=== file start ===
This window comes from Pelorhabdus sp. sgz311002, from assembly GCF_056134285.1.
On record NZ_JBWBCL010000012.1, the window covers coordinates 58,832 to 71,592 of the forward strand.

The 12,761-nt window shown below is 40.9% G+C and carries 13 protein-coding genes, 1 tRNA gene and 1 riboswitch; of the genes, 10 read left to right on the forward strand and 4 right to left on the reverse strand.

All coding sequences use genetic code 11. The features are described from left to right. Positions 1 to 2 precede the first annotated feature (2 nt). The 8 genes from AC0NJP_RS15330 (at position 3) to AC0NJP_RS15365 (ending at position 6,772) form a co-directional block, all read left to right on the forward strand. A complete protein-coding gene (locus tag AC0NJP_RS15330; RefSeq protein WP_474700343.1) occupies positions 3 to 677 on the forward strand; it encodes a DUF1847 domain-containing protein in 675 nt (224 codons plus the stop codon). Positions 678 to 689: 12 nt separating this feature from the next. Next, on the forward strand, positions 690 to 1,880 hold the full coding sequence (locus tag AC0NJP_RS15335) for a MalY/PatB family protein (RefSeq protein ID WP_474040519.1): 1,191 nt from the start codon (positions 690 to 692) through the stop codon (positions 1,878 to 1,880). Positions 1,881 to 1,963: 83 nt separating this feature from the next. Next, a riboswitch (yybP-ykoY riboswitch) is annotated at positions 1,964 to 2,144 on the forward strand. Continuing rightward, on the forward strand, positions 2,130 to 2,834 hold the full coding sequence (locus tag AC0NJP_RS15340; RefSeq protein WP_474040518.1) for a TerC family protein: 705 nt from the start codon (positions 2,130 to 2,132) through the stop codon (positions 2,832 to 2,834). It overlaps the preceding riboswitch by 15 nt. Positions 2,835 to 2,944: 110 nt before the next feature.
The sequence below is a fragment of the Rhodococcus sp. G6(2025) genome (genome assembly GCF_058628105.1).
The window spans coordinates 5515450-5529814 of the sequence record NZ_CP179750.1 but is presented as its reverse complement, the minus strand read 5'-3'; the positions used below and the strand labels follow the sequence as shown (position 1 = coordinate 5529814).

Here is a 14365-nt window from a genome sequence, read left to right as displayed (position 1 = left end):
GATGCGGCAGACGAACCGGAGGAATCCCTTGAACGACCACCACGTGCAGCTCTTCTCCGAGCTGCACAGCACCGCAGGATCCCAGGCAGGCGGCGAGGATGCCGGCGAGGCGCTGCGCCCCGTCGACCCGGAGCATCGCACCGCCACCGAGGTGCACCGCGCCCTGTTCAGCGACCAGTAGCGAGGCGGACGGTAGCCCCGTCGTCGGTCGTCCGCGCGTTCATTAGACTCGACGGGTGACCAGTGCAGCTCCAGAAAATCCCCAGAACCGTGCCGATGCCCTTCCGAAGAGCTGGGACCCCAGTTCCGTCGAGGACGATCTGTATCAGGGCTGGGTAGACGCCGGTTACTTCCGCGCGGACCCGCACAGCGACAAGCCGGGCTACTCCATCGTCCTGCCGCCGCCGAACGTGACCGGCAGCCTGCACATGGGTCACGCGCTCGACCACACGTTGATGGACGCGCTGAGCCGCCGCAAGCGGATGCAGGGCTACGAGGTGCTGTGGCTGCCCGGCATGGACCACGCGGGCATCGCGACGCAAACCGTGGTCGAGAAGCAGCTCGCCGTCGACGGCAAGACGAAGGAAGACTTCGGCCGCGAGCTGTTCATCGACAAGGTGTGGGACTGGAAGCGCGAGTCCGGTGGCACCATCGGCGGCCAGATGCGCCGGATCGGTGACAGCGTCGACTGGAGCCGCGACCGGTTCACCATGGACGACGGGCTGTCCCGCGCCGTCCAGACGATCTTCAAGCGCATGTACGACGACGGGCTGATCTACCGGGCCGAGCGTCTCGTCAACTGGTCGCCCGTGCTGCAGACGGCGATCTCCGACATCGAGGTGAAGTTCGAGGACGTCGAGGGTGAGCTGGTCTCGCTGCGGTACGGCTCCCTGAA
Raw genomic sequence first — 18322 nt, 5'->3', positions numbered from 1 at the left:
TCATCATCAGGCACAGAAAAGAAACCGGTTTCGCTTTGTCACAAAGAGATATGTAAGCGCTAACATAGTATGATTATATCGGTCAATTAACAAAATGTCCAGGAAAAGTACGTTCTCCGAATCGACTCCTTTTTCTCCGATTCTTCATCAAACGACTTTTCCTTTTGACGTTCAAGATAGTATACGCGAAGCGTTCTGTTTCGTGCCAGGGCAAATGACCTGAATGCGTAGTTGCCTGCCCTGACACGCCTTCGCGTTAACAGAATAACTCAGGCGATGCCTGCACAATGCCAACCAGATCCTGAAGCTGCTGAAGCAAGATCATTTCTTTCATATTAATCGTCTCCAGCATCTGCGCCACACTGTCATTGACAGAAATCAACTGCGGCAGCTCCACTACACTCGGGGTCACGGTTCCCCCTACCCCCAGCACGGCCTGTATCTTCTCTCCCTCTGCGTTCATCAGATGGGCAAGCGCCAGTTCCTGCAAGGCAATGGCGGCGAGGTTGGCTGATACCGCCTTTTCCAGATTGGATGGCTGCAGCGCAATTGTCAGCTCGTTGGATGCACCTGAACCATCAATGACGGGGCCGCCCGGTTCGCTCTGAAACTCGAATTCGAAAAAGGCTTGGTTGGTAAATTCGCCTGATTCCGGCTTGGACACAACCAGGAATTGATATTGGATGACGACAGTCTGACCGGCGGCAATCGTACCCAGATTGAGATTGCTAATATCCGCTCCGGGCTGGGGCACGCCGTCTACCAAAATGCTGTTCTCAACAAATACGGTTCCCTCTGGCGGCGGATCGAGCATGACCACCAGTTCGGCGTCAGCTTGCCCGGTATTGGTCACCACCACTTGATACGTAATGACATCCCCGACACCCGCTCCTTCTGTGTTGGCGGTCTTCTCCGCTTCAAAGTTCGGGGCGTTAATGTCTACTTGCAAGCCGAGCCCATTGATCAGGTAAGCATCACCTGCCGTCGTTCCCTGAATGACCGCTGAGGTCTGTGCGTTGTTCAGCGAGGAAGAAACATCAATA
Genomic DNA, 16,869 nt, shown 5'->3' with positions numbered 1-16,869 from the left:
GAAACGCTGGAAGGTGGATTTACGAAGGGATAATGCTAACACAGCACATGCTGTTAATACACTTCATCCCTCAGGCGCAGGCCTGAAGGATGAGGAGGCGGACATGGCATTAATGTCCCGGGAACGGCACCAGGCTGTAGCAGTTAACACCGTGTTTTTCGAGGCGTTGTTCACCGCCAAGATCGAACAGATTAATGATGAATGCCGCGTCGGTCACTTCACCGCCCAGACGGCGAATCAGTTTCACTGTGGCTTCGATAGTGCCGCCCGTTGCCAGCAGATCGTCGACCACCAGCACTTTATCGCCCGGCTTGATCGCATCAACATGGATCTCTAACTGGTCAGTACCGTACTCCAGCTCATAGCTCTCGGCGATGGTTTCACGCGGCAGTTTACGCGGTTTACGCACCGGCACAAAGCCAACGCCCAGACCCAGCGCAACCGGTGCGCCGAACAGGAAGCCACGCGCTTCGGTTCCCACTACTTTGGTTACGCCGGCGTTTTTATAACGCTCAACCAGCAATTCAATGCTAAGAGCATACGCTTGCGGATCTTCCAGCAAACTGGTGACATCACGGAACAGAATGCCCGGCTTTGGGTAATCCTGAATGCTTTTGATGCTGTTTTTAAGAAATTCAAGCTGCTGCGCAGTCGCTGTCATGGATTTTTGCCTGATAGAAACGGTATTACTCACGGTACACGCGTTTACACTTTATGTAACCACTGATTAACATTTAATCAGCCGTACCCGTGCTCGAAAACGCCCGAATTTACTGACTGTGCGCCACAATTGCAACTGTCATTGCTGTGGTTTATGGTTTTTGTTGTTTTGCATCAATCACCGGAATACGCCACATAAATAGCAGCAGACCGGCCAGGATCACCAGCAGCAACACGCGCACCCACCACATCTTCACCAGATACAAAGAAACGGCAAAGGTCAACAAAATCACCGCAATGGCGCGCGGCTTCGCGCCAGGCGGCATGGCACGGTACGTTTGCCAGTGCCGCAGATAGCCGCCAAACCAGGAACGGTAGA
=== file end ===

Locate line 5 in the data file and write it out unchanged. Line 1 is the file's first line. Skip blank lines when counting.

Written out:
The sequence below is a fragment of the Rhodococcus sp. G6(2025) genome (genome assembly GCF_058628105.1).